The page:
a metal rod of uniform thickness and single length, having a first vertical standing member substantially 4 inches in length which terminates at a bend substantially in the range of 90 degrees to 120 degrees forming, a first horizontal member substantially 21/4 inches in length which terminates at a bend substantially 90 degrees forming, a second vertical member substantially 21/4 inches in length which terminates at a bend substantially 90 degrees forming, a second horizontal member substantially 2 inches in length which terminates at a bend substantially 90 degrees forming, a final horizontal member at least 1/4 inch in length such that, the first horizontal member is covered with a material having a high coefficient of friction, and includes a second vertical member for preventing the device from moving when staked into the ground, and the second horizontal member is covered with a material having a high coefficient of friction, and, the final horizontal member has attached to its terminal end a means for attachment to a golf bag when the utensil is not in use, wherein the terminal end of the first vertical member has a spiked end.
4. The golf game utensil of claim 1 in combination with a golf club.
Description
BACKGROUND OF THE INVENTION

1. Field of the Invention

This invention relates to golf game utensils that are intended to provide convenience for the golfer and particularly to a device which primarily serves as a stand for a golf club. In addition the device can be used to mark the location of the ball, clean the accumulation of debris from the bottom of the golfer's shoe, and clean the debris often found on the face of golf clubs.

2. Description of the Prior Art

The prior art describes numerous types of devices that assist people participlating in athletic activities such as golf, tennis, bowling, etc. For example, in U.S. Pat. No. 2,564,318, Wick, describes a golf club carrier that can be permanently stationed on the golf course while the golfer attends to the game; U.S. Pat. No. 2,737,990 disclosed another form of golf club carrier which holds multiple clubs and golf balls; still U.S. Pat. No. 2,858,868 discloses another type of a golf club carrier that allows the golfer to carry the golf clubs from hole to hole, yet use the carrier as a golf club stand when the golfer decides to attend to the game.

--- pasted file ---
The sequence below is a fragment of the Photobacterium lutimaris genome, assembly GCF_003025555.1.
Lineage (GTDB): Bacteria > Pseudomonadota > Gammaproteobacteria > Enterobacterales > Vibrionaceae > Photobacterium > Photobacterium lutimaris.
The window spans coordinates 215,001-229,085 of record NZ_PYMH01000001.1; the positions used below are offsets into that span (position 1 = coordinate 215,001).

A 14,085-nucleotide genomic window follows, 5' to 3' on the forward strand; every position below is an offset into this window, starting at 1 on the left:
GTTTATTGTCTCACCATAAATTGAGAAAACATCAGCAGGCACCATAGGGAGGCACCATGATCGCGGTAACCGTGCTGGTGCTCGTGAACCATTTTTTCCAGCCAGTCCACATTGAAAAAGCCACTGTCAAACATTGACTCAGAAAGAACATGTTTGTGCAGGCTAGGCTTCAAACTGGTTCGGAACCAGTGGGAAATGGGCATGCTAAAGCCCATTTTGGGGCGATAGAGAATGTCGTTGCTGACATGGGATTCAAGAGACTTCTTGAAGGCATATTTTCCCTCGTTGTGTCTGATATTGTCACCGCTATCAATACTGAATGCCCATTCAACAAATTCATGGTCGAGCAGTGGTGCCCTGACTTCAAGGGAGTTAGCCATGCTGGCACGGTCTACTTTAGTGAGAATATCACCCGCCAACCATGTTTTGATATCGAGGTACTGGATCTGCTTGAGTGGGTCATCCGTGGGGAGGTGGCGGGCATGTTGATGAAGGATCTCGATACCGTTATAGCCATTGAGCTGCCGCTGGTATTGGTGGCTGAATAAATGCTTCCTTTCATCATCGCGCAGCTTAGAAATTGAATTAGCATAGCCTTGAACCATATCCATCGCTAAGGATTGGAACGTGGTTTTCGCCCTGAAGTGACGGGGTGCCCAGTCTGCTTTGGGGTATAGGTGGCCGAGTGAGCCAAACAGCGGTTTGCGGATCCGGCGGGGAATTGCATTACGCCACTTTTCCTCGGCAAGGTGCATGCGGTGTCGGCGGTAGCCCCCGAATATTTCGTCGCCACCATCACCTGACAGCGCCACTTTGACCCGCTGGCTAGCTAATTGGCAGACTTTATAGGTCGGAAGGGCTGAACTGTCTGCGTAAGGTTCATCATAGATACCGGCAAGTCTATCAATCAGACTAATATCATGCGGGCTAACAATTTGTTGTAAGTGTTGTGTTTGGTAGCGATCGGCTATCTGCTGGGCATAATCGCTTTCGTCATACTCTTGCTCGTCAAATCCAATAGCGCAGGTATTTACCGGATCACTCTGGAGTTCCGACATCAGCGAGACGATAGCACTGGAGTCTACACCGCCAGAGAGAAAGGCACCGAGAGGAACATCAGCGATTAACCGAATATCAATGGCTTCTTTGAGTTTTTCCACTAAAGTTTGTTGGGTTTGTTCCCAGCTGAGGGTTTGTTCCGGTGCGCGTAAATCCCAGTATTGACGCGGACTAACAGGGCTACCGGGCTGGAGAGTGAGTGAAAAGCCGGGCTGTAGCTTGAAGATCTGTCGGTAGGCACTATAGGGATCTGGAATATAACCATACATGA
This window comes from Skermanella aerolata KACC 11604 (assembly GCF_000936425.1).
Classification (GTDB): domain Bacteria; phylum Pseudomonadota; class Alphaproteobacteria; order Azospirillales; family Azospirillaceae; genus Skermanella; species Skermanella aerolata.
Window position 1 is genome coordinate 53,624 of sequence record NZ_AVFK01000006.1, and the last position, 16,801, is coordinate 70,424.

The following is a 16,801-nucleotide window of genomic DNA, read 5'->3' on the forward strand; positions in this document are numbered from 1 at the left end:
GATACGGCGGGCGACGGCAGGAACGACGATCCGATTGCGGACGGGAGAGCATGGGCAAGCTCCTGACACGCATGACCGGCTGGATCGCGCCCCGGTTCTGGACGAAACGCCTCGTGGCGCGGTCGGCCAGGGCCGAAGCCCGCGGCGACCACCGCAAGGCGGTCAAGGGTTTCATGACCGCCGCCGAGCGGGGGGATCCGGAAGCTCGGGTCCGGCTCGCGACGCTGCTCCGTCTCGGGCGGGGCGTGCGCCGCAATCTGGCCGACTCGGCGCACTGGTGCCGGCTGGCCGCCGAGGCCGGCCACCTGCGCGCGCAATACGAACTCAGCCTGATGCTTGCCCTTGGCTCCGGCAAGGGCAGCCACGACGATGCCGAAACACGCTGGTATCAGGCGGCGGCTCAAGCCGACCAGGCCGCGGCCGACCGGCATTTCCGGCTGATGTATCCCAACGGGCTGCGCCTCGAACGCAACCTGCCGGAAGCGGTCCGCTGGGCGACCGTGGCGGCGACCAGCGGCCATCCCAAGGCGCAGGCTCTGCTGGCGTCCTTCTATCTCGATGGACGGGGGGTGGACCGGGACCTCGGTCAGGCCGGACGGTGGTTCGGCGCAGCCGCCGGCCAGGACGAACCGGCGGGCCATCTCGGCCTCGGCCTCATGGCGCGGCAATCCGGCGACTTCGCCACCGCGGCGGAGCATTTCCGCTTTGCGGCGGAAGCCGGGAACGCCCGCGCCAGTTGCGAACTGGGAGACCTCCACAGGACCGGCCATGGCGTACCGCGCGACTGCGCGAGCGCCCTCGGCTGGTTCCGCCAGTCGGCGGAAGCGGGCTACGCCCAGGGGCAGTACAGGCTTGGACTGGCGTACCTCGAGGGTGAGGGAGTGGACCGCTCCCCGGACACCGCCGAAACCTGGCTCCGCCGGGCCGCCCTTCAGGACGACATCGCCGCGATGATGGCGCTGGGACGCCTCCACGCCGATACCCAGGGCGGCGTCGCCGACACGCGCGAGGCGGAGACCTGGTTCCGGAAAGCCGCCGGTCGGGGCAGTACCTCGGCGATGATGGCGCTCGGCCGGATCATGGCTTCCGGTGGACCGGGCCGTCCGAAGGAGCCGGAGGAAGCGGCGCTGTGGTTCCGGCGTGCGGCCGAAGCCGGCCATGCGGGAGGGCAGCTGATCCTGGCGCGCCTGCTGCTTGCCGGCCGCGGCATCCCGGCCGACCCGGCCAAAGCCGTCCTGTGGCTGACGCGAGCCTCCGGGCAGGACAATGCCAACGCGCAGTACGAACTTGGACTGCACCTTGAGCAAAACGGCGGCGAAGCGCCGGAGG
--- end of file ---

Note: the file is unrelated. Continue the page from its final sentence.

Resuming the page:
While each of the devices described in the prior art are for carrying and then holding the clubs, they do present some shortcomings. Each, for example, is generally a replacement for the conventional golf bag. Since most golfers still use golf bags these devices merely duplicate the carrying function and are only useful when the golfer wants a place to temporarily store the golf clubs. Each of the prior art carriers are almost as large or as cumbersome as a golf bag and the inconvenience of carrying both the golf bag and one of these carriers outweighs their limited utility.

Furthermore, none of the devices described in the prior art can also be utilized as a ball marker and alternatively as a means for cleaning debris that accumulates between the spikes on golf shoes or within the ridges generally found on the face of a golf club, and also repair divots which the golfer may cause as a result of driving the ball on the golf course.

SUMMARY OF THE INVENTION

It is therefore an object of the present invention to provide a lightweight, portable, and low cost device that can be used: (i) primarily as a stand for a golf club; (ii) to mark the spot of a golf ball; (iii) to clean debris from the golfer's shoes; (iv) to clean debris from the golf club; (v) to repair divots on the golf course; (vi) to keep the golf club off the ground and dry.

The foregoing objects and others are accomplished in accordance with the present invention by providing a frame-like device approximately 6 inches in height which when spiked into the ground can be used to support a golf club or mark the spot of a ball.

The device is formed from a metal rod, although plastic or other formable materials could be used, of essentially uniform thickness and a single length. The rod is formed such that there is a first vertical standing member substantially 3 to 6 inches in length from one end of the rod. The rod is then bent forming a first substantially horizontal member. The first horizontal member extends along a slight incline for approximately 1 to 3 inches at which point it bends upwardly to form a second vertical upward member, which is approximately 2 to 3 inches in length. At approximately the 2 or 3 inch point along the second vertical upward member, this member is bent to form a second horizontal member. The second horizontal member contains a means, such as a snap, for attaching the device to a golf bag or the golfer's clothing.